1. Set sub-goals and time limits. To keep you better on track, you need to split your big goal into sub-goals. This way you know your milestones you want to reach and you are able to see better if you are making steady progress. In this dog training example, you could decide that in order to complete your book, you to have the outline of the book ready in the next 7 days. The next sub-goal would be to have 4 chapters ready (of your 8 chapter book) in the next three weeks. The final 4 chapters would be written in the following 3 weeks after that, so the book writing would be completed in 6 weeks.
  1. Eliminate and outsource. One important part of taking smart massive action is to get rid of tasks that you shouldn’t be concerned of. This way, you are reducing the amount of “waste work” and you can focus on the essential tasks in your projects. You love to write, but graphic design is not your thing. Yet, you realize that you have to pay attention to this aspect in your book too, so you decide to outsource the design work. You also decide to outsource the proofreading part as well. (Note: To be even more specific on the dog training topic, you could decide to focus on Beagles only, so you are able to eliminate all the information that is not related to this breed.)
  1. Act! Now it’s time to take your smart massive action! This requires raw work. In fact, even in the situations of “work smart, not hard”, you still need to put some hours in even if you are focusing on the essential tasks only. This means just raw writing part. However, you don’t settle for finishing 3 pages per day, you decide to come up with 5 pages per day. Now you are truly taking smart massive action, because you are doing something that truly matters and relates to your goal. In order to make the writing part even more productive, you decide to use a timer and work in blocks to get more focused work done.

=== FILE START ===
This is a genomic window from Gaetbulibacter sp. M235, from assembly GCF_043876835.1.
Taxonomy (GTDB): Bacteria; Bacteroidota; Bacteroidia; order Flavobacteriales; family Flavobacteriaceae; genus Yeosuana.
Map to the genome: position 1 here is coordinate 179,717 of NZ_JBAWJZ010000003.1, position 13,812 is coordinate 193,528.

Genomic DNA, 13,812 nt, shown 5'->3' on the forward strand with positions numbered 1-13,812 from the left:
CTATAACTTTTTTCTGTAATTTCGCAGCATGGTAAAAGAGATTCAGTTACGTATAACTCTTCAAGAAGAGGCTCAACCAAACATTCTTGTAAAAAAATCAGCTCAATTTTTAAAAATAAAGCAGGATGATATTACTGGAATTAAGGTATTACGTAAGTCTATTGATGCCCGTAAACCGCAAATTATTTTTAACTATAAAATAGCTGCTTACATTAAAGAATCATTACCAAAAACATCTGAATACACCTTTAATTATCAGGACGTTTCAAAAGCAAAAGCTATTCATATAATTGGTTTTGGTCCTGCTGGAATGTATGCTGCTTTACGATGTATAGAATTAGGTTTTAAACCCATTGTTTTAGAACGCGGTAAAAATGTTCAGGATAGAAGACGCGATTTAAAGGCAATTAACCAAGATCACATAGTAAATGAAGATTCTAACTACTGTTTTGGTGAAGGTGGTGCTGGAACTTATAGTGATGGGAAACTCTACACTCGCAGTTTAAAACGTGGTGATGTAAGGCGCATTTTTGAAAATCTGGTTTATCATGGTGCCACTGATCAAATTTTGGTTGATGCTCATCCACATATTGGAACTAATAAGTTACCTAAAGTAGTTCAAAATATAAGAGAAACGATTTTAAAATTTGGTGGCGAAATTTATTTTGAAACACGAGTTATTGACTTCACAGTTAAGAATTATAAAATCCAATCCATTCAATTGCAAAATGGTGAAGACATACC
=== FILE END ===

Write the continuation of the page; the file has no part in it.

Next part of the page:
1. Block some time, get rid of distractions and choose your location. To get more stuff done with less distraction, you have to figure out the times when to do the work, where to work and how to be the least distracted as possible. By doing these three things, you have a clear work structure in place and you are making sure that your action is not interrupted by something that could have been avoided with a little planning. You realize that the best writing times for you are between 06.00 AM and 10.00 AM in the morning and between 5 PM – 9 PM in the evening. You block the time off your calendar and let your spouse and kids know about this. It is quite obvious, that you mute your phone and disconnect from e-mail or instant messaging during the time you are working. In addition, you know that you are at your most productive in your work room during the working hours, so you “isolate” yourself there.
  1. Review your progress and adjust if needed. Once you start working, you may become blind to your work. This causes you to miss the bigger picture (your “why”) and you are doing things you shouldn’t be doing. To prevent this, you review your action steps and progress on a consistent basis (once again, block some time off your calendar). If necessary, you take corrective action that put you back on track. You come to realize that you have been able to produce only 2 pages for your book for a couple of days. You make a careful analysis and realize that you feel tired when you work. You decide to take some power naps but also get your nightly sleeping patterns improved for better alertness and productivity. This action puts you back on track and you feel much better when you do your work.

As you can see, just taking massive action blindly is not going to take you anywhere. Instead, you should plan you actions a bit, so that you can get the best results in return.

When you take smart massive action, you are truly making progress on those things that matter.

(Photo credit: Chess Player Playing via Shutterstock)